I would've needed her to elaborate a little more on that statement. Like, did she mean she was doing them a favor by firing them instead of reporting them to the BON? If some employers were more cautious about who they hire in the first place, they wouldn't have to make comments like that.
Well, I've personally worked under three nurse managers who had their license numbers referred to the state board of nursing for mistakes made by staff nurses working under their direction. Out of these three nurse managers, one had her RN license revoked after all was said and done.
So I somewhat understand where the nurse manager described by the OP is coming from. A nurse manager can be held liable if (s)he knowingly allows a dangerous nurse to continue to work under her direction without any evidence of having provided inservices, education, remedial opportunities, plans of correction, or progressive discipline.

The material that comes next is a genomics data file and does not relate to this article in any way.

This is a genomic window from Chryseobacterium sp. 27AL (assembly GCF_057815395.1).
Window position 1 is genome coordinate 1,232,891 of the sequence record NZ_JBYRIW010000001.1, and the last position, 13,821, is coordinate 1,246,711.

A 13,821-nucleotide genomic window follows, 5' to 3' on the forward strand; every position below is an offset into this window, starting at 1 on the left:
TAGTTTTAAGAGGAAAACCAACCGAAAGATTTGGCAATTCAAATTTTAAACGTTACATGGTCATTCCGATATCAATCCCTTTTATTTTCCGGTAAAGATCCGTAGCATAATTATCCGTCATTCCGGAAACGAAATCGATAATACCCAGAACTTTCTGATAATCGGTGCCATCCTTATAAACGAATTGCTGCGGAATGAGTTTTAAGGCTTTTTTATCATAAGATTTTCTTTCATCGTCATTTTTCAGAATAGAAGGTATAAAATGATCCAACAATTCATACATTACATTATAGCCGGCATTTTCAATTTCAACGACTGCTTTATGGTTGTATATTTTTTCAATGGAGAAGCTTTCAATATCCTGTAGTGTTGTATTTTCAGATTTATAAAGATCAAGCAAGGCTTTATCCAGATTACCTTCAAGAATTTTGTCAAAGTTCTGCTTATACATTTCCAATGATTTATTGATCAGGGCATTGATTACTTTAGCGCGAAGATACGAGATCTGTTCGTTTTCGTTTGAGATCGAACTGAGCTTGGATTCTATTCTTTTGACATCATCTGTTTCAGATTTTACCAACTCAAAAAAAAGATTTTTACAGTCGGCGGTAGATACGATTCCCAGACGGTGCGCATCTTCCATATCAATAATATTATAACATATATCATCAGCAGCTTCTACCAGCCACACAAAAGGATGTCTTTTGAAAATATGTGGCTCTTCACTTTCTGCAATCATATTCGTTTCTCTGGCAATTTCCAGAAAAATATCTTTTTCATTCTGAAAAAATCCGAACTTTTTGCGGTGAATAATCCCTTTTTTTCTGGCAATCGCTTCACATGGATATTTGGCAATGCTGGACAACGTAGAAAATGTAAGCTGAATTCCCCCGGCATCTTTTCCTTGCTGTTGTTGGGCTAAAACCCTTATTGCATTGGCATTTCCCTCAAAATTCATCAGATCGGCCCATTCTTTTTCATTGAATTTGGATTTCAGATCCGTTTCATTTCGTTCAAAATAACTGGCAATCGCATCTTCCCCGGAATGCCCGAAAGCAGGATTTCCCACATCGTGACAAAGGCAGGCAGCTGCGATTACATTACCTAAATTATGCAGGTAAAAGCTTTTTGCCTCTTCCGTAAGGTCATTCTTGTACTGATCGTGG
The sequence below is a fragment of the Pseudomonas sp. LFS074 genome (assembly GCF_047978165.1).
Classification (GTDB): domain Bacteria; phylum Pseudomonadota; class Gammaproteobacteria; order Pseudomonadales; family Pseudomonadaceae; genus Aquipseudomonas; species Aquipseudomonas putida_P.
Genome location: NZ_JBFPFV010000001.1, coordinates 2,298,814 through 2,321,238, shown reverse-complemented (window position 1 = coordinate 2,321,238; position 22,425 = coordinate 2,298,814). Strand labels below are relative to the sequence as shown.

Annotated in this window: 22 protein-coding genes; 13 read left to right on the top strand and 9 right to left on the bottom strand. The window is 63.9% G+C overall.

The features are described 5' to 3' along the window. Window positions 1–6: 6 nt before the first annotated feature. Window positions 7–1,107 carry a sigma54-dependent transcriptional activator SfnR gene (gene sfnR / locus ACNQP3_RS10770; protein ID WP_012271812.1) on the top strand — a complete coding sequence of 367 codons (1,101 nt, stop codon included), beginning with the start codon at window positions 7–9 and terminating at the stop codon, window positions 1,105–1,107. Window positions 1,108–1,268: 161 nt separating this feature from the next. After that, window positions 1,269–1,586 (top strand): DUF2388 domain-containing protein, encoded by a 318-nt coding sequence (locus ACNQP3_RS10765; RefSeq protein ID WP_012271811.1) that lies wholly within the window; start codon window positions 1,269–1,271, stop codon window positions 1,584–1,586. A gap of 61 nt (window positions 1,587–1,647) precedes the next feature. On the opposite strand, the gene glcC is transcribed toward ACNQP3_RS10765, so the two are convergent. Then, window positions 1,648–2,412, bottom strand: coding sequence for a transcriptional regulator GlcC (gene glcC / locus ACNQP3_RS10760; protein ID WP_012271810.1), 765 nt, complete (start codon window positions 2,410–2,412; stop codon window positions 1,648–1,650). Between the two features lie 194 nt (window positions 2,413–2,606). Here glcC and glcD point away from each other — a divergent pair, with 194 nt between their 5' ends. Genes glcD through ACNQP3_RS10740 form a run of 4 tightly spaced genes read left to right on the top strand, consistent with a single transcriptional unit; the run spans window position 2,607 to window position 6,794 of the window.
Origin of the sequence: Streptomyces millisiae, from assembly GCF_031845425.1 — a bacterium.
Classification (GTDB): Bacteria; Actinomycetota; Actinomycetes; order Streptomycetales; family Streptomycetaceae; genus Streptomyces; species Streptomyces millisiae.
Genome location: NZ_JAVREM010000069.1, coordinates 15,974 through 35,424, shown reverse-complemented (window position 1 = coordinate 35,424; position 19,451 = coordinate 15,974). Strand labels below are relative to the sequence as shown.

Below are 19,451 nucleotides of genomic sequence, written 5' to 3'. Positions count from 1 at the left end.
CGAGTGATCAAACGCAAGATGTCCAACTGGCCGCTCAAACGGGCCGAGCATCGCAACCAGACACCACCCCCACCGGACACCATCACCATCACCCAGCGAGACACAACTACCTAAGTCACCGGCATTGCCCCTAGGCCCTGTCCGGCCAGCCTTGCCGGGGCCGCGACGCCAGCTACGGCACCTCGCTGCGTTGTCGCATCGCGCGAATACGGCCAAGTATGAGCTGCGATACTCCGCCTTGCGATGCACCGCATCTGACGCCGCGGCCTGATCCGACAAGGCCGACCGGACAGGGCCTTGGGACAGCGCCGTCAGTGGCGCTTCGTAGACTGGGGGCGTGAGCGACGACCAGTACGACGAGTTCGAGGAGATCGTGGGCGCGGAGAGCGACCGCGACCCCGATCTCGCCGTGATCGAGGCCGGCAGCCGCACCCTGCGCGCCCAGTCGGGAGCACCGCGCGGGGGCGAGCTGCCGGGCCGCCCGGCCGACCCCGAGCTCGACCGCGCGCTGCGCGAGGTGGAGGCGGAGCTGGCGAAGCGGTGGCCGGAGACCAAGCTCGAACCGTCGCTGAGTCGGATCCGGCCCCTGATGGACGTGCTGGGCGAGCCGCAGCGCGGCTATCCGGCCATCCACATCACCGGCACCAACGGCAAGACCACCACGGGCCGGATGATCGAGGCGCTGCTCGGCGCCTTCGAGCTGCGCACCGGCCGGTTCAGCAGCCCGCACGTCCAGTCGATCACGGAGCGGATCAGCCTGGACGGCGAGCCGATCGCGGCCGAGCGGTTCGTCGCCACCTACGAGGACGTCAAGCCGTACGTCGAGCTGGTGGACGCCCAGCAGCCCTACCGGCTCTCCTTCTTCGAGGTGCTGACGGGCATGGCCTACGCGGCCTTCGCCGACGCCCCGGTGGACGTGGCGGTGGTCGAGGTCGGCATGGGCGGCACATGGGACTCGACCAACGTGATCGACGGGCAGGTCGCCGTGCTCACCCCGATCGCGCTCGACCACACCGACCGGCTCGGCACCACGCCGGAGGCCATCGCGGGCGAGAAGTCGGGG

I happen to know many of the nurses and cna's fired by this NM are doing well for themselves in other positions around town so in a somewhat twisted way, she was right. She really seemed to believe this is what threw me for a loop. You shouldn't try to resolve issues - just fire your staff for anything and everything - then make the rest of your staff work short handed because she doesn't have a replacement for the fired worker. It is the patients that suffer and it is a vicious cycle.